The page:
I just kept telling them we had to finish. We knew we could beat Panguitch, but it took our best efforts to finally get it done. —Valley coach Joseph Sorensen
OREM — For Valley third baseman McClain Roundy, the split-second it took for him to reach out and grab the ground ball for the final out of the 1A baseball state championship game seemed like an eternity.
And the stories he will tell will likely get even better for the rest of his life.
Roundy kept the ball in front of him, forced it into his glove, stood up and quickly ran to third base for a forced out that lifted the Valley Buffaloes past the neighboring Panguitch Bobcats 7-5 on a warm, sunny Saturday afternoon at Brent Brown Ballpark.
“I heard my heart racing; I really didn’t have time to think,” Roundy said. “We had so many chances the last two innings. I kept saying, ‘hit it to me, hit it to me,’ and when they did, I stayed with it (the ball) and finished it.”
Valley had lost twice previously to Panguitch this season. The schools are only about 40 miles apart, and each roared through the tournament with convincing victories. The Buffaloes looked like they would have no trouble with Panguitch as Roundy, Orrin Wood, Cameron Franklin and Gavin Hoyt had big hits that helped give Valley a 7-0 lead after three innings.
Pitcher Garrett Spencer sailed along, too. He retired the first 10 Panguitch batters and appeared to have a lot of confidence until the Buffaloes committed three errors in the final two innings to give their rivals a chance.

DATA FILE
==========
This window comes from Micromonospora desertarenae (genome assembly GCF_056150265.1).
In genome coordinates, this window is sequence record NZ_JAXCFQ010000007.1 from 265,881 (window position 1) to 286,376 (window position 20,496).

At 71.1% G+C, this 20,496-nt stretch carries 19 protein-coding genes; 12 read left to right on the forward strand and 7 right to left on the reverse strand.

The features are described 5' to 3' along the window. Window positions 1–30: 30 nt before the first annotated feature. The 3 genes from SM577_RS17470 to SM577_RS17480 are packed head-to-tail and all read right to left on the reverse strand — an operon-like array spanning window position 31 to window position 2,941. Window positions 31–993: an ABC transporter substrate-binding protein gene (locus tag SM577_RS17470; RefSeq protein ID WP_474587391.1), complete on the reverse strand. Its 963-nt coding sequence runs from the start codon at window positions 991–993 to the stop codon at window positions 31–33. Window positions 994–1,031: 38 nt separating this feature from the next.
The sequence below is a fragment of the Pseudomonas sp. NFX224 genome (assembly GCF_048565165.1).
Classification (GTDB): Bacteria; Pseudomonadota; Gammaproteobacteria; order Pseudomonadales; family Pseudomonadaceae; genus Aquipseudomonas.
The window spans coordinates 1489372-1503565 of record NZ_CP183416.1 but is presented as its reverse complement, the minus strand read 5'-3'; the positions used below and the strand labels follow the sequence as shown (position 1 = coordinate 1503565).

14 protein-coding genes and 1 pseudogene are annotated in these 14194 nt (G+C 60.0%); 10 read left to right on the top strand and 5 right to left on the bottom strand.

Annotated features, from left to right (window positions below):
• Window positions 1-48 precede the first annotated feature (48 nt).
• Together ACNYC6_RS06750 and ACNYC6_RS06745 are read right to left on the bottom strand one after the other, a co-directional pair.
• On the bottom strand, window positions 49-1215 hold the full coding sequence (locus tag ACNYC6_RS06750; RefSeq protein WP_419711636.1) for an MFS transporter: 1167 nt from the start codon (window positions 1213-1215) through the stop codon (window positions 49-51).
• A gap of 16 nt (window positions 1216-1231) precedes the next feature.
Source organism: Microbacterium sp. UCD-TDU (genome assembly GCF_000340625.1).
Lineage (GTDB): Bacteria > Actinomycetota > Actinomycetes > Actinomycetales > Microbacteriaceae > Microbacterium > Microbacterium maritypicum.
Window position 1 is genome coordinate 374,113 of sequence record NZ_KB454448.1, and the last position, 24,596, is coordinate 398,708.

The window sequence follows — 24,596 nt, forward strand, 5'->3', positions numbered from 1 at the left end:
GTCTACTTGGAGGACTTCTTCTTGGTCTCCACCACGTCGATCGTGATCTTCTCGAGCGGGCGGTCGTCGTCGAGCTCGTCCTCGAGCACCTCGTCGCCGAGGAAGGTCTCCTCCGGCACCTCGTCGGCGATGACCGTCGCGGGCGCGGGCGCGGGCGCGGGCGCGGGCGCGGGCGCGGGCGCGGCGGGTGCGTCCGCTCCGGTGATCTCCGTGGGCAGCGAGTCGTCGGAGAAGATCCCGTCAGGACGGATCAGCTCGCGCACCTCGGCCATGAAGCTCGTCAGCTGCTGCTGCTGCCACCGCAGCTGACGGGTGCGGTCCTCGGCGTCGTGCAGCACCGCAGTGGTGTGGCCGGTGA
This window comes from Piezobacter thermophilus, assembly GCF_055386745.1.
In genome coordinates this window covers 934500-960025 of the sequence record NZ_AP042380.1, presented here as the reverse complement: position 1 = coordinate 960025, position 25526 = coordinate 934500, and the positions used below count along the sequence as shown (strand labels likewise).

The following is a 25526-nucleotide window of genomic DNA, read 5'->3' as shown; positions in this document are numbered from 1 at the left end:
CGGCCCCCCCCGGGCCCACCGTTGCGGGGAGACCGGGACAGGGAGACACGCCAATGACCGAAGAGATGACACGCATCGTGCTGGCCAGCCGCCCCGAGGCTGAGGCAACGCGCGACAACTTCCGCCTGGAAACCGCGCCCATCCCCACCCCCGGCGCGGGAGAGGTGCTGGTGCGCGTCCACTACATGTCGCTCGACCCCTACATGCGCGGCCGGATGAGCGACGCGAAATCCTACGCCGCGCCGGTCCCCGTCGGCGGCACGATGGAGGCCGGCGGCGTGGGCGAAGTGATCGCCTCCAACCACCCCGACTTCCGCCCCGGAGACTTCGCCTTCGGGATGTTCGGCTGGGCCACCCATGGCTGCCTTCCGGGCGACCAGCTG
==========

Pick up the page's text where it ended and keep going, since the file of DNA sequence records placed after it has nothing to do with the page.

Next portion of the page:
Panguitch narrowed the gap to 7-3, and Jaren Frandsen’s impressive relief effort helped the Bobcats believe they still had a chance. For Valley, Wood was forced to replace Spencer when he reached the UHSAA’s mandated 110-pitch count. Wood wasn’t flashy, but he ended Panguitch’s threat and allowed the Buffaloes to win their first state baseball title in three years.
“He (Wood) has done that for us several times this season,” said Valley coach Joseph Sorensen. “The kids had a case of the jitters for a while today that prevented us from putting it away. We seemed to have a collective lump in our throats.”
Wood’s efforts were especially noticeable in the final inning after a couple of hits, an error and a base on balls narrowed the lead to 7-4. However, he made his best pitches with the bases loaded.
He retired Panguitch’s starting pitcher, Remington Veater, on a ground ball to first base and then the crowd fell silent for a split-second as pinch-hitter Luis Valenzuela smacked a sharply hit ball that Roundy grabbed instinctively.
“I just kept telling them we had to finish,” Sorensen said. “We knew we could beat Panguitch, but it took our best efforts to finally get it done.”
Bruce Smith grew up in Boise and is a longtime newspaper sports writer. He writes primarily high school sports articles for the Deseret News.